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Bushnell PinSeeker 1500 w/Slope Review

Jun. 20, 2005     By     Comments (15)

Bushnell Pinseeker 1500Tiger Woods has long said that the secret to good golf is always being pin high. When you're pin high, you don't have to worry about water hazards, bunkers, or steep slopes beyond the green. You may miss right or left, but if you don't short side yourself, you'll likely be putting most of the time.

Though devices such as the Bushnell PinSeeker 1500 (and the SkyCaddie) are illegal for competitive play, they're acceptable and legal for informal and handicap play. In fact, if you attend a professional tournament during a practice round, you'll see plenty of caddies using the PinSeeker to double-check yardages.

Bolle Kicker and Kickback Sunglasses Review

May. 12, 2005     By     Comments (1)

BolleI own a pair of Oakleys that are so old I can't even figure out what model they are (I think they're similar to the Fives 2.0 series). Anyway, I have kept them for so long because I can't seem to find another pair that will take their place. I love their gold iridium lenses and it seems that no other company makes something similar (or as good).

Until Bollé. Their line of "Action Golf' sunglasses is quite nice, so I decided to try them. I tried two models, the Kicker and the Kickback. To test them out, I've been wearing them on the golf course and around town the past few weeks to see if they're worth replacing my old ones. Bollé claims that "when you see like a pro, you putt for the dough." If that's the case, count me in.

I mean, Sergio Garcia is wearing them, so why shouldn't I?

SkyCaddie Review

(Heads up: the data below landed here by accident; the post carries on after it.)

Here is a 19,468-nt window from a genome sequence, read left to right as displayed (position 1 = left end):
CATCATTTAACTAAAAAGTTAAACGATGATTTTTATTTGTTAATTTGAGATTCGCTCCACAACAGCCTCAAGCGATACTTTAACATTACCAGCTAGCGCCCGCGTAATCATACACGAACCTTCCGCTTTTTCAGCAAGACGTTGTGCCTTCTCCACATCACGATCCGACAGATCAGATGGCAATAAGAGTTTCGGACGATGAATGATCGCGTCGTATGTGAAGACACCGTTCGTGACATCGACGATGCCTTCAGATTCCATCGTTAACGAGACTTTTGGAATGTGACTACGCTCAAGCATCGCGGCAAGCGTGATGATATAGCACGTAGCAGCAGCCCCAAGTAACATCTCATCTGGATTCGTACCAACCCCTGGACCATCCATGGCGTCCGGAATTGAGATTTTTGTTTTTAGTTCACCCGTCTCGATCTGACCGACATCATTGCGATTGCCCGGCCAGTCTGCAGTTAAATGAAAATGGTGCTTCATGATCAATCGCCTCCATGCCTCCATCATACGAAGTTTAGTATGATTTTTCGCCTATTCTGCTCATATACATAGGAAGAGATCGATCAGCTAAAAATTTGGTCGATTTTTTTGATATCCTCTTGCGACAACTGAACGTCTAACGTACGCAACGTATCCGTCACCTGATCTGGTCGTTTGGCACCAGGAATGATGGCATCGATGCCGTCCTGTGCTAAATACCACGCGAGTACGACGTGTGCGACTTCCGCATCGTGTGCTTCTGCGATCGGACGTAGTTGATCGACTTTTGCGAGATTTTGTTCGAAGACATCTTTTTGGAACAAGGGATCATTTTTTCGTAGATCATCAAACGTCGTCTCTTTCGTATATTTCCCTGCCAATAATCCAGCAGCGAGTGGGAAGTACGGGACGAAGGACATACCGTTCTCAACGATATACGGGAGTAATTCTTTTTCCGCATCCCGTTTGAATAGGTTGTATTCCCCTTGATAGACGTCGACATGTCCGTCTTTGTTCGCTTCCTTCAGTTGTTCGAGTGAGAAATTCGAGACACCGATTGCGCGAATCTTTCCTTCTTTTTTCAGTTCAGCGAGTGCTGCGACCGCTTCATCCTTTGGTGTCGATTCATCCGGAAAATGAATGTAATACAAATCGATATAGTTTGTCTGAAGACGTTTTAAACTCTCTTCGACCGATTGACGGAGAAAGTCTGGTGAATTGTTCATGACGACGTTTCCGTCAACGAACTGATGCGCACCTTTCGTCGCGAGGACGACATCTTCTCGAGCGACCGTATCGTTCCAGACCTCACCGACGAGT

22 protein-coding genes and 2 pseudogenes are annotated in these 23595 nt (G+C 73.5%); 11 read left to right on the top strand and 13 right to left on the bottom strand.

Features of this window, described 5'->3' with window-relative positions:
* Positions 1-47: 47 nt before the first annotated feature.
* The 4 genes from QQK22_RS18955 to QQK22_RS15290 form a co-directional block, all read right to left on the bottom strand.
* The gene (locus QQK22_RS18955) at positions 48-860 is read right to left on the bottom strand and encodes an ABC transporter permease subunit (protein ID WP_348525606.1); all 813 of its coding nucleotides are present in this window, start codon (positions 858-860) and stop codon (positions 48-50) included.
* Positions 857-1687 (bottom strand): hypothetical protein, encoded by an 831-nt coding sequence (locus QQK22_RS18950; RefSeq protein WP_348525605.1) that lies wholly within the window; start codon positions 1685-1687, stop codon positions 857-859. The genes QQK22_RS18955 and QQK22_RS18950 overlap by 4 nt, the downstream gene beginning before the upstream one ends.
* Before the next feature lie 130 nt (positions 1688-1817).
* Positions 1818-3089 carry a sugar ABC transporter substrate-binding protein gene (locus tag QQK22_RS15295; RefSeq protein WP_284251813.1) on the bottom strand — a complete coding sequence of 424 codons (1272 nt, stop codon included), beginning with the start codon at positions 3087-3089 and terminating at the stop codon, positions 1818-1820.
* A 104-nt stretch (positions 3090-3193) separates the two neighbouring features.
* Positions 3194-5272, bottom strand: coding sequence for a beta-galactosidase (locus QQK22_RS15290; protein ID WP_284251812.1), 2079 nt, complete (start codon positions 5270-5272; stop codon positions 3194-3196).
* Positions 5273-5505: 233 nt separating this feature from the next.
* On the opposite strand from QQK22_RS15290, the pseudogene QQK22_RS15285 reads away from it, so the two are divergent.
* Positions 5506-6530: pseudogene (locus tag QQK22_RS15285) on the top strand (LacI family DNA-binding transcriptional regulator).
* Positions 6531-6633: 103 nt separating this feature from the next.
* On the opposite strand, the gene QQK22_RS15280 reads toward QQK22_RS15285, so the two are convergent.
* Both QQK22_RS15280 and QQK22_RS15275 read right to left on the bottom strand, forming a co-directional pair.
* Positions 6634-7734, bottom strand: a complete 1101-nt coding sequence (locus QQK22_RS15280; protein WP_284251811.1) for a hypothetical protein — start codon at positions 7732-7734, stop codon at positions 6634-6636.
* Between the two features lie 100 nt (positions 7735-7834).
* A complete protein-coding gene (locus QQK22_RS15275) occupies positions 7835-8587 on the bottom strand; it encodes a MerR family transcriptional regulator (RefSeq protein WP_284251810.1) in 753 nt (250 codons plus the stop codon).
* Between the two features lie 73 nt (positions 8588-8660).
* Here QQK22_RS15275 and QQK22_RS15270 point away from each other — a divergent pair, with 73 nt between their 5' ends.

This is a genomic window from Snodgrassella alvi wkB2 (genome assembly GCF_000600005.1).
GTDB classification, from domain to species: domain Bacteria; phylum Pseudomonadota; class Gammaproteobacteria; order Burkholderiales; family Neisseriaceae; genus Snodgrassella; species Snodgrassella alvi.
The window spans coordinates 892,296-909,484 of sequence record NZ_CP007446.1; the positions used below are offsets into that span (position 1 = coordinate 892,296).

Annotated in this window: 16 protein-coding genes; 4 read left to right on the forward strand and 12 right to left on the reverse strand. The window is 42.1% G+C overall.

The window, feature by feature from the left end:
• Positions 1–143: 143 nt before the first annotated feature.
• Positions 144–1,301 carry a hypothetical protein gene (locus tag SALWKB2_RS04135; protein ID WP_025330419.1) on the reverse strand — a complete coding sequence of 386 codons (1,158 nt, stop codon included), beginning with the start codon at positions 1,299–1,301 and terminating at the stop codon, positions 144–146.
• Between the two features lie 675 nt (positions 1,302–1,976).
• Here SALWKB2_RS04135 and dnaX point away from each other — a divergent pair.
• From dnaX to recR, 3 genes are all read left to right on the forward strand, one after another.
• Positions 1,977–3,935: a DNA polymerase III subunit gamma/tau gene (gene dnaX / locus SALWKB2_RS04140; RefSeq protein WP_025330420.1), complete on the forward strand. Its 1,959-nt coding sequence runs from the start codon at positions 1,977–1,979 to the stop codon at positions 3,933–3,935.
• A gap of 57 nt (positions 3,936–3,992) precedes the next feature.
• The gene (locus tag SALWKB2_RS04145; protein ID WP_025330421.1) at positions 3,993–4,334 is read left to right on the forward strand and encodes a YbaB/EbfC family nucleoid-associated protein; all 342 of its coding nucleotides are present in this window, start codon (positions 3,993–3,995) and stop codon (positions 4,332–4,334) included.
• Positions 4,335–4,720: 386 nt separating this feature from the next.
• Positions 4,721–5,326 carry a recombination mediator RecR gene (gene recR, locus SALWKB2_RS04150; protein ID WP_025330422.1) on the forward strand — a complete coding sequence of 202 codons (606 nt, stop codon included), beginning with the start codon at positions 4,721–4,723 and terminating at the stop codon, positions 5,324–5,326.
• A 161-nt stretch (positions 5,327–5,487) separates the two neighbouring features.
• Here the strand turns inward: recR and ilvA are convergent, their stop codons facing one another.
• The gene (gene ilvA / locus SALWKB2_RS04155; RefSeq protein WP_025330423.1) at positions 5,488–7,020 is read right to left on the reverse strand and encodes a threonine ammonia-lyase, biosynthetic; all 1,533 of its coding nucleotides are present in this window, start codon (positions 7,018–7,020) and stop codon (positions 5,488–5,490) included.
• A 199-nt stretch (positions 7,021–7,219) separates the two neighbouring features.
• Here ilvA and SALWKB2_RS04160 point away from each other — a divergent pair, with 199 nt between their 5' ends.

May. 6, 2005     By     Comments (250)

SkyCaddieWe all know the routine. It's fairly well ingrained in every decent golfer, and it goes a little something like this:

  1. Arrive at your drive and set down your bag.
  2. Wander around looking for a sprinkler head.
  3. Pace forward or backward to get a better yardage.
  4. Estimate how much the angle of your approach affects the yardage.
  5. Estimate how deep the green is and where the pin is placed, and add those calculations to the mix.
  6. Perform complex math in your head, give up, and then just guess at the correct yardage.
  7. Choose a club and hit the ball.

Imagine cutting three steps from that ordeal:

  1. Arrive at your drive and set down your bag.
  2. Look at the location of the flag on the green.
  3. Unclip a device from your belt and read a number or two from it to get the precise yardage.
  4. Choose a club and hit the ball.

Ballzee, the Pocket Ball Washer

Mar. 9, 2005     By     Comments (0)

Ballzee LogoWhen I was a kid playing high school golf, I was content to pick up my ball on the greens, spit on it, rub it clean, wipe my hands on my pants, and putt out. As I've grown older (and had to launder my own clothing), I've become a bit more particular about where I wipe my hands. Carrying around a little towel - or unclipping your regular towel 18 times per round - can be a bit of a hassle.

Enter Ballzee, a ball washer for your pocket.


Feb. 8, 2005     By     Comments (3)

caddypatch.jpgHey there. Got a second? I'd like to ask you a quick question: How do you tell where your club hit the ball on a mis-hit?

If you're anything like I was a little over a year ago, your answer is probably some variation of "Look for the sky mark." But, as you play and improve, you'll eventually have a few lessons and the pro will pull out those little pieces of paper.

You put them on your club, you hit a few shots to see where you're hitting the ball on your clubface, and then you throw them away. The little papers work, but who wants to mess with peeling stickers every two or three shots? Besides, they sure are expensive, aren't they?